He got all degreed up from GM Institute (before it was Sloan or something); before he even graduated he interned at Allison in Indy, working on the other side of the glass blowing up engines in the test cell. I visited him once there and saw the stand, and the engine, but they weren't blowing things up (oops I meaning TESTING) that day.

Next he did a very strange gig for John Deere, who in the 80s had a license from Wankel and a contract with the gubmint to develop freakishly oversized Wankels for use in troop carriers/amphibious landers. Deere leased some office space and, in another vast and cavernous building, test cells and "lab space" in the sprawling, mostly deserted former Wright-Curtiss plant in Wood-Ridge NJ. (You mentioned NJ, made me think of it.) I understand there was so much fuel and chemical runoff in the land under the property that it required serious cleanup. Not quite Superfund, but almost. That was a very strange visit, all those dank and decaying echoing buildings where ghosts of WWII workers roamed.

Again I got to see the engine on the test stand, and it was actually running. I guess the thing is that pressure on the seals around the permieter of the rotor housing on yon gargantuan Wankels increase geometrically with size, and blown seals became The Thing. There were targets to meet, of course - so many hours at half rated power, hours at 75%, hours at 100%, hours at 125%. The gubs kept funding the project even though the engines never made it through the whole regimen. Eventually the plug was pulled.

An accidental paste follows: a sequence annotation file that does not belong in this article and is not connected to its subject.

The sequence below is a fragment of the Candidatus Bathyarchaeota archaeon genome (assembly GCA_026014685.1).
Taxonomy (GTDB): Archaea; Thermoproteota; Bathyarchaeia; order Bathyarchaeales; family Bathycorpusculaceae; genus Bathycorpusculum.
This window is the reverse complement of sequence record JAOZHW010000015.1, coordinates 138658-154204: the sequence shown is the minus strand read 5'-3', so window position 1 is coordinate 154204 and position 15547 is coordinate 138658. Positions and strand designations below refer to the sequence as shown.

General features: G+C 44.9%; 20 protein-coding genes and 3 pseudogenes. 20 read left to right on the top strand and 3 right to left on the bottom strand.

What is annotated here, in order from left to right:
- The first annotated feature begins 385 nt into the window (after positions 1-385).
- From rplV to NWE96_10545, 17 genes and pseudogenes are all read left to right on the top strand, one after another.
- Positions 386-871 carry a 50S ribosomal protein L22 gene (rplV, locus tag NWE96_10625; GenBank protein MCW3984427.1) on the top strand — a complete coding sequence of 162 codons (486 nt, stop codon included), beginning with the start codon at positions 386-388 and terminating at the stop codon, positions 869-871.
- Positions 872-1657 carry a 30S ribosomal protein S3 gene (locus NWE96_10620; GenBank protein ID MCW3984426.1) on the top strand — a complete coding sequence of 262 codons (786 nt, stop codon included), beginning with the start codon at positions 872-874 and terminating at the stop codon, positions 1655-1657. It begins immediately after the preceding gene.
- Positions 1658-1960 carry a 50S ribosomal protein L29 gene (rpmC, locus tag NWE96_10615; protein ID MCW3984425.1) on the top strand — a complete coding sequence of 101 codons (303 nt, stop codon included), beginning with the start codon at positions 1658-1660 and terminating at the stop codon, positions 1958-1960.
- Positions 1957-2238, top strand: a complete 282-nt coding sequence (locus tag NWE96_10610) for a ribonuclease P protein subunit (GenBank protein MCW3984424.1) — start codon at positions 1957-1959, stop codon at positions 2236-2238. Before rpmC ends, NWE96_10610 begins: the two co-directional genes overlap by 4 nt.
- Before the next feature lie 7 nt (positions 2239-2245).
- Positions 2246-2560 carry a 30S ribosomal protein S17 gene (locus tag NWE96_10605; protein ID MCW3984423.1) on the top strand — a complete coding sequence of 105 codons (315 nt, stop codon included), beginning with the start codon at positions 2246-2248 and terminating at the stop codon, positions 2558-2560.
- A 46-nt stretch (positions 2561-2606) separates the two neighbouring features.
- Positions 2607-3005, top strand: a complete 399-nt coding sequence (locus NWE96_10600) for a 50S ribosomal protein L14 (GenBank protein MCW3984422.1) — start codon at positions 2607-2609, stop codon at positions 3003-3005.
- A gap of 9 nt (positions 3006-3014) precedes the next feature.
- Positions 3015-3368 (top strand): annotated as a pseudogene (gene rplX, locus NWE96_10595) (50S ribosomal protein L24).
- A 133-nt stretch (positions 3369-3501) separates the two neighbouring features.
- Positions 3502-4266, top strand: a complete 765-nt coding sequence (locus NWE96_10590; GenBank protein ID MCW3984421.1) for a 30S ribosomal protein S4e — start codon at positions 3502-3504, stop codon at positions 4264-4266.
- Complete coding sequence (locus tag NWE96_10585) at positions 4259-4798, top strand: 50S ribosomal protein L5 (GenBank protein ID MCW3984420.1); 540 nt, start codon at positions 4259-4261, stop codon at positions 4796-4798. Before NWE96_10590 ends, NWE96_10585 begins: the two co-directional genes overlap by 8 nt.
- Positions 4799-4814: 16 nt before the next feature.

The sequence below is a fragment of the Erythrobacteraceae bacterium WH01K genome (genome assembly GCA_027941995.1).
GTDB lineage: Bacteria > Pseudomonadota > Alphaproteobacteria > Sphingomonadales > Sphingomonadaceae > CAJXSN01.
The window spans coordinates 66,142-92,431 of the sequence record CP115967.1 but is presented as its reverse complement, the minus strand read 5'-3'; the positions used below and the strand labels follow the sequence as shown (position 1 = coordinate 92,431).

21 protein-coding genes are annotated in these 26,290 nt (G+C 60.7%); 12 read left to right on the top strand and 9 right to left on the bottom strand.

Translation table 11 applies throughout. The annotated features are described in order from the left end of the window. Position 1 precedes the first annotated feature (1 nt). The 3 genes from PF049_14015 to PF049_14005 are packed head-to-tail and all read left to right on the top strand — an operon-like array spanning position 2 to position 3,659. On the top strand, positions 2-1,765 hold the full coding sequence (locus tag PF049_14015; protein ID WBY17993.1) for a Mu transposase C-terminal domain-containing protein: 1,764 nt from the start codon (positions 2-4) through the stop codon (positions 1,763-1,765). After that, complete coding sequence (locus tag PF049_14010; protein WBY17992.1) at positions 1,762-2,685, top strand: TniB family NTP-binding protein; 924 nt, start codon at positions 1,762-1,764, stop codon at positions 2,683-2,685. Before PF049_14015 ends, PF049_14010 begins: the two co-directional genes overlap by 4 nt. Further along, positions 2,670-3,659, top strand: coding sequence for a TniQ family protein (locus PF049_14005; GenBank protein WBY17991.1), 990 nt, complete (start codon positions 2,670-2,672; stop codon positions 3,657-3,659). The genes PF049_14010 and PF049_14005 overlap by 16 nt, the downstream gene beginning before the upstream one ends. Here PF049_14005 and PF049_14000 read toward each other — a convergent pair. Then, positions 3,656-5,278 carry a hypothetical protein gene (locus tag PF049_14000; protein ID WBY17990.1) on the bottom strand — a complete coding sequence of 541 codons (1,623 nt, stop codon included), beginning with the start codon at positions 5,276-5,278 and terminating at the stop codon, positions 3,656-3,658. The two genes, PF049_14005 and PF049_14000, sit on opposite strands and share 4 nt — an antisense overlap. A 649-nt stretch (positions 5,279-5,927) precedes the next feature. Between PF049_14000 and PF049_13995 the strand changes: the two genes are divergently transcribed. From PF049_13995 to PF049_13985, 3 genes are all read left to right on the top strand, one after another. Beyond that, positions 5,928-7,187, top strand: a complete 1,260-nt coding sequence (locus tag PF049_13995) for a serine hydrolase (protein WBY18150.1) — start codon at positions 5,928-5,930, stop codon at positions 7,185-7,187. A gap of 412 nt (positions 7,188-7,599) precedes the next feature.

NEXT he went to Cummins in Columbus, IN, where he said he was working on a project collecting data via telemetry from buses in public transport testing experimental propane diesel - and, again, that results ultimately didn't support further exploration. But I see on a recent resume at LinkedIn that it was actually defense work. I don't know which is the cover story.

And NEXT next came Torque Engineering in Elkhart, where a race-boat guy had a pile of money to throw at development of a V12, 1,000+ horsepower competition marine engine with something unheard of in that highly competitive and brutal sport: a guarantee of x-number of hours before the engine blew up. The guy threw all the money he could stand to burn at a dozen engines, and my brother spent several years flying to exotic climes around the world doing warranty work on the engines...sometimes down in the engine bays at speed. Hair-raising tales.

After that, Eaton/GM.

So you know, engines engines engines. Test cells! Blowing things up to improve the breed.

Amazingly, I found a couple videos from the Torque Engineering boat engine adventures. Engineheads may enjoy them.

And geez man. Listen to the wound-out revs in the boat...two of those 1,100hp behemoths, cranked to bejesus. Crazy stuff.